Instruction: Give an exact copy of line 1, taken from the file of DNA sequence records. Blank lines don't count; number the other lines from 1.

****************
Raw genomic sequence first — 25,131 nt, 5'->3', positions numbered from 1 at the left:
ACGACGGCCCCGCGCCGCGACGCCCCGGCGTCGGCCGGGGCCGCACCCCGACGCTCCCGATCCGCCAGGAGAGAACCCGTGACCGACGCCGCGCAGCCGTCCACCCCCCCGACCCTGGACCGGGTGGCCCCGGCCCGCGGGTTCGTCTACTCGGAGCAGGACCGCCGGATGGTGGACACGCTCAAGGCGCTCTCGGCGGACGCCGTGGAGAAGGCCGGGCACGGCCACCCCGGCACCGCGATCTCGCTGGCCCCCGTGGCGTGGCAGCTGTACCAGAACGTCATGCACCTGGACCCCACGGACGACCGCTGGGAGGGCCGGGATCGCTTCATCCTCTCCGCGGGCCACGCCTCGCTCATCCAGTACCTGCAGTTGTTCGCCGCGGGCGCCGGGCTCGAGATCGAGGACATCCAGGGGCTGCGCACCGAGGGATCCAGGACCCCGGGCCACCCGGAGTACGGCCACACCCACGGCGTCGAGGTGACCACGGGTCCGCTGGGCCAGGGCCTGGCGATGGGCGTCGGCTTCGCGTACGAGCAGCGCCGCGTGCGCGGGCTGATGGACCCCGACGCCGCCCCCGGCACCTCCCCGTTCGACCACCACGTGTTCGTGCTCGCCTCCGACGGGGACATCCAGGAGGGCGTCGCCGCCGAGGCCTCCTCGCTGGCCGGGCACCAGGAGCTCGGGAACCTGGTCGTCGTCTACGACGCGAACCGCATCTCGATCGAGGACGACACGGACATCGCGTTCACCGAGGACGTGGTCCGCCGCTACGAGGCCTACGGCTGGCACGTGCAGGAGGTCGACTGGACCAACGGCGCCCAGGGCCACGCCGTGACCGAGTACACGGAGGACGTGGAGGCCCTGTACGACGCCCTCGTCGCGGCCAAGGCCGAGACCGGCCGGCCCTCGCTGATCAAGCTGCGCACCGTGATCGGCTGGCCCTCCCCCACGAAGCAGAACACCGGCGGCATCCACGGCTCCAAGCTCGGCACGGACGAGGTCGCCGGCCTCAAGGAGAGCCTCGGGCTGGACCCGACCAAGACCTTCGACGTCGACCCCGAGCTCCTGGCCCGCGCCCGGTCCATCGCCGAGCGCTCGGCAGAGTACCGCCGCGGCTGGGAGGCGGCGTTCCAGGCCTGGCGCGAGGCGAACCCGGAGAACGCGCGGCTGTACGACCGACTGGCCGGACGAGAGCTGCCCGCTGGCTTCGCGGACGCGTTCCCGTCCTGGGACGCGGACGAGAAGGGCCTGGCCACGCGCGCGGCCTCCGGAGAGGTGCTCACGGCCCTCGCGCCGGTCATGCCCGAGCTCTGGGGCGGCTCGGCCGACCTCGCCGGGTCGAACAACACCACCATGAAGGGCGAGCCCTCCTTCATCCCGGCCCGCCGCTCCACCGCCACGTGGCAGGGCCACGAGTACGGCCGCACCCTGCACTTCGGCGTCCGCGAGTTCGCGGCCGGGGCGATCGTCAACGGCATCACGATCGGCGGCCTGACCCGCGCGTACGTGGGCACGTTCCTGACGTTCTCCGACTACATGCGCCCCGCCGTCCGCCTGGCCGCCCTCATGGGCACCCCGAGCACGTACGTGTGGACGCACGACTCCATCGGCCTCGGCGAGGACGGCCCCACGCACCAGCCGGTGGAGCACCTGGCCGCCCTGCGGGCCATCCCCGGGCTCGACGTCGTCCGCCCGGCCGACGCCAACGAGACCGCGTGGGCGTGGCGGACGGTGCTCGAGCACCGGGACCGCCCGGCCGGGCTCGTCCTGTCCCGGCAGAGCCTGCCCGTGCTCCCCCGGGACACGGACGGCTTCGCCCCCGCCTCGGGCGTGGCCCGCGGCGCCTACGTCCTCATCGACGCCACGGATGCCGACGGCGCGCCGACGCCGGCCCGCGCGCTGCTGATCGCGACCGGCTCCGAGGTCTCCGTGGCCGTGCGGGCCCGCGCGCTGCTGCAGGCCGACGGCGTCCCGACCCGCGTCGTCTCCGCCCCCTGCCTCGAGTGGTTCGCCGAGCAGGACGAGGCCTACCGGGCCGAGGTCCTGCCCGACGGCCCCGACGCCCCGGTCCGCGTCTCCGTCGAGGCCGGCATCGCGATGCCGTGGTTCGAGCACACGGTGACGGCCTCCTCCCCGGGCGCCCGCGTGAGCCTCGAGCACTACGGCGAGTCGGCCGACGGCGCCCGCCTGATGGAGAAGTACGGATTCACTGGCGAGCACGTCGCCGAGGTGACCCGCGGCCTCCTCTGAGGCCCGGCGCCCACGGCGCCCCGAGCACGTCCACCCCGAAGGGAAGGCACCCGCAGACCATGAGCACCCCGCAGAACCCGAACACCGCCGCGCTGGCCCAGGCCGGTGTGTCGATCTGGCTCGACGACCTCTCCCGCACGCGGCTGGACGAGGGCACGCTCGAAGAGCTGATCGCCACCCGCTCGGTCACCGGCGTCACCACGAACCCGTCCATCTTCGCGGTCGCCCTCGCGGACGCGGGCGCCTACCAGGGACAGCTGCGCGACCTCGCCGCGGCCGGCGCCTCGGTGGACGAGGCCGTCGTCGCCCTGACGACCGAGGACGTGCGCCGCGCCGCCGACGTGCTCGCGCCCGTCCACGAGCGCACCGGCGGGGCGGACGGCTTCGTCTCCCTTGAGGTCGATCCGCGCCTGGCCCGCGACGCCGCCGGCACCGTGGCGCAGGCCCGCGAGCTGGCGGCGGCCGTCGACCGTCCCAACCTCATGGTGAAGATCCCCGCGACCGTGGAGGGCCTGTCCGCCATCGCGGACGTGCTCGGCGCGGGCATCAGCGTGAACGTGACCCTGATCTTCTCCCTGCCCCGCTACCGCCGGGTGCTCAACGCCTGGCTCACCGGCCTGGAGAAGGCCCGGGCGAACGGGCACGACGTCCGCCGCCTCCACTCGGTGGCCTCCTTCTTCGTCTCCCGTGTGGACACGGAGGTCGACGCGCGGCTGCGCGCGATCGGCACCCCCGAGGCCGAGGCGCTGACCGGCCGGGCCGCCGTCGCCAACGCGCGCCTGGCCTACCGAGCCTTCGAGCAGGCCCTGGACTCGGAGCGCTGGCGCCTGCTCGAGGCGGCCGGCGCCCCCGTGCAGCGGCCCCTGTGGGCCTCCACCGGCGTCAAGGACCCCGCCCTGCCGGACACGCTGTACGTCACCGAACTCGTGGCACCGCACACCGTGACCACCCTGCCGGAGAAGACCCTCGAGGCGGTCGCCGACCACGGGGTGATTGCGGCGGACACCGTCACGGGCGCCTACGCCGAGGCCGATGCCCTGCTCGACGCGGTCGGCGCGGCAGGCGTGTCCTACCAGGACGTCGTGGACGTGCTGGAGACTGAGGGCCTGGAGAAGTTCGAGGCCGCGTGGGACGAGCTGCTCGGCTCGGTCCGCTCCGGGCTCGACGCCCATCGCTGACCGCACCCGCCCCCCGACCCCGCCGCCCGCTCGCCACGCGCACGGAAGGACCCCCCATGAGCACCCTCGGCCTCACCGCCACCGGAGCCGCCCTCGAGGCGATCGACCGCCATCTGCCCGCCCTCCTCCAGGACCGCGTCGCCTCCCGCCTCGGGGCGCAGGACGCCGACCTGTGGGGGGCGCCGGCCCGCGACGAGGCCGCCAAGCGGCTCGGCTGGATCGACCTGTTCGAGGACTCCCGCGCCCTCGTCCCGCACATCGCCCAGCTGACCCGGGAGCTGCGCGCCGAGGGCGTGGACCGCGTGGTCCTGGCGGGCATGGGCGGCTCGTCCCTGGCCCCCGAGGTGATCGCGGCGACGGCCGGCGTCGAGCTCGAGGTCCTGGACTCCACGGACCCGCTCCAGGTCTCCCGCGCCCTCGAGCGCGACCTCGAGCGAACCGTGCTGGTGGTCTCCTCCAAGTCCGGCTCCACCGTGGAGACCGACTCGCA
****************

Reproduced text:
Raw genomic sequence first — 25,131 nt, 5'->3', positions numbered from 1 at the left: